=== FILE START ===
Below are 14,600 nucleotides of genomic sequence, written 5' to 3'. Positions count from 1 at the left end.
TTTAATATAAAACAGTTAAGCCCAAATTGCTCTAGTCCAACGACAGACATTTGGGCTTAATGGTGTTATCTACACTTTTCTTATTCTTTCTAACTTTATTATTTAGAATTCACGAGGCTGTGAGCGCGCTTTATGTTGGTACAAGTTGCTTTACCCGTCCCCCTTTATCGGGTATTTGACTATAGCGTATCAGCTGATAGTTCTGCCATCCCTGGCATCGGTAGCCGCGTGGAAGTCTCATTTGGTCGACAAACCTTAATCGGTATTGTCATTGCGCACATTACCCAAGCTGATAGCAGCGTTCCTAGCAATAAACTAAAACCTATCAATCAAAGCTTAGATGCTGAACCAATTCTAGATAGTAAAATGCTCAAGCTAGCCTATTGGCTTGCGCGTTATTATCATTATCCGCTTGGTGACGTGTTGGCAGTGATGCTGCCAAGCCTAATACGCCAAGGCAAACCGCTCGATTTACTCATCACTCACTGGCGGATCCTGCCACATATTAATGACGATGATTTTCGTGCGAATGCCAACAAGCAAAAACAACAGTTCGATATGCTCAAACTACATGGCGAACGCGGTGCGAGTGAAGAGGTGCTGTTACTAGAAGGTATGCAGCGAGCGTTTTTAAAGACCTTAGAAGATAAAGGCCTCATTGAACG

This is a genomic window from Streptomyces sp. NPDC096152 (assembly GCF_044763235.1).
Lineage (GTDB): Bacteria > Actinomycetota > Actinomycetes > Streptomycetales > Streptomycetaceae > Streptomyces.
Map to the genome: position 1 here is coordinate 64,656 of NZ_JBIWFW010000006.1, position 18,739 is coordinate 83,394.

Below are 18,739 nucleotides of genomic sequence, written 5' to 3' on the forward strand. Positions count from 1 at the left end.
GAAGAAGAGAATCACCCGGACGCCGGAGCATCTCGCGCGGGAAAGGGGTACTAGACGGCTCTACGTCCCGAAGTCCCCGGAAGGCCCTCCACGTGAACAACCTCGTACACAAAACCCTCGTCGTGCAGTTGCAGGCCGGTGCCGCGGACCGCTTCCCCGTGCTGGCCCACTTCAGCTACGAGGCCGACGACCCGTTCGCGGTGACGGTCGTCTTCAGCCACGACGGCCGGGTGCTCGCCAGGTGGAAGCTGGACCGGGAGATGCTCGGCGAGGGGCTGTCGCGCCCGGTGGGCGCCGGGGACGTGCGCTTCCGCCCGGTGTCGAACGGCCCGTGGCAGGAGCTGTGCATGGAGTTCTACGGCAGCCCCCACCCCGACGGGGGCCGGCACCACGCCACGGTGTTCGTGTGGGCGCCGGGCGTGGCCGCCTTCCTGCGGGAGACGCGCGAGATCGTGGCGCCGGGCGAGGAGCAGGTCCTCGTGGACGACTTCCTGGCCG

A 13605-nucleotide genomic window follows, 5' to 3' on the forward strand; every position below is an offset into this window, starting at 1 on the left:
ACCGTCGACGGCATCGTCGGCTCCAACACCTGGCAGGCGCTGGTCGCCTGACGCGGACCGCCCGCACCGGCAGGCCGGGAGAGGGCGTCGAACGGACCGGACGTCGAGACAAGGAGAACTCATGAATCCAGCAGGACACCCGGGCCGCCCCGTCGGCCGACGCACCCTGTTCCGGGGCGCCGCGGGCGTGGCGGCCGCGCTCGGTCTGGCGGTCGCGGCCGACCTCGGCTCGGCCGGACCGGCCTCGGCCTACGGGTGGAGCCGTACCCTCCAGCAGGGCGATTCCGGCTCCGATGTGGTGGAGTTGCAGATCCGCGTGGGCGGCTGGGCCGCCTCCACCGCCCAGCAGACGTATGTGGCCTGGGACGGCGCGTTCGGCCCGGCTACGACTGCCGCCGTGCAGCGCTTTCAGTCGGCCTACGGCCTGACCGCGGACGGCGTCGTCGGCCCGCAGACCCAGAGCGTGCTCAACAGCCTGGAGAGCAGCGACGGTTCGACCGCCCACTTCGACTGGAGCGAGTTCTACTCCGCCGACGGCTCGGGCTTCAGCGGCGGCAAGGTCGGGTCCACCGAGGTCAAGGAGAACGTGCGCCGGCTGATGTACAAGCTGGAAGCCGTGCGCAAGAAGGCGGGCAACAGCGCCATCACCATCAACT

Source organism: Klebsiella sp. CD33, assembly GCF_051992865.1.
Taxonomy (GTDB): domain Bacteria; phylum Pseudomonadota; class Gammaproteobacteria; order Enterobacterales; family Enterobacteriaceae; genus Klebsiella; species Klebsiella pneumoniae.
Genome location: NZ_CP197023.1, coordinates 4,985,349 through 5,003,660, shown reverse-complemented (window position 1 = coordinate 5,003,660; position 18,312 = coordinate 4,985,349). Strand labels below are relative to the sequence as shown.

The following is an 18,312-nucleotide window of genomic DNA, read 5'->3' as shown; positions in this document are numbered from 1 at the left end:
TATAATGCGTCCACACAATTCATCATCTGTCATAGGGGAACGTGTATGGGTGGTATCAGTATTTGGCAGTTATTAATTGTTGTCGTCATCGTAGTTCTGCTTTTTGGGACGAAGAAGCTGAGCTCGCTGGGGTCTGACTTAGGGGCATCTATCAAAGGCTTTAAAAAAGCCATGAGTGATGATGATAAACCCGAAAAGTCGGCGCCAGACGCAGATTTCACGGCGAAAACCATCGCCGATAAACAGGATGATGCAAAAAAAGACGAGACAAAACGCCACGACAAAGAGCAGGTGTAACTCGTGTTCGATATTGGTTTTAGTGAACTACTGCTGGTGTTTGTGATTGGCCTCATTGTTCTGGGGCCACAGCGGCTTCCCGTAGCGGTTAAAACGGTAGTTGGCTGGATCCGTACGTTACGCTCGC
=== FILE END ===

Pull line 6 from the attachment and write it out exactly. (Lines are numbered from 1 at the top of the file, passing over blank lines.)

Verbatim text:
Below are 18,739 nucleotides of genomic sequence, written 5' to 3' on the forward strand. Positions count from 1 at the left end.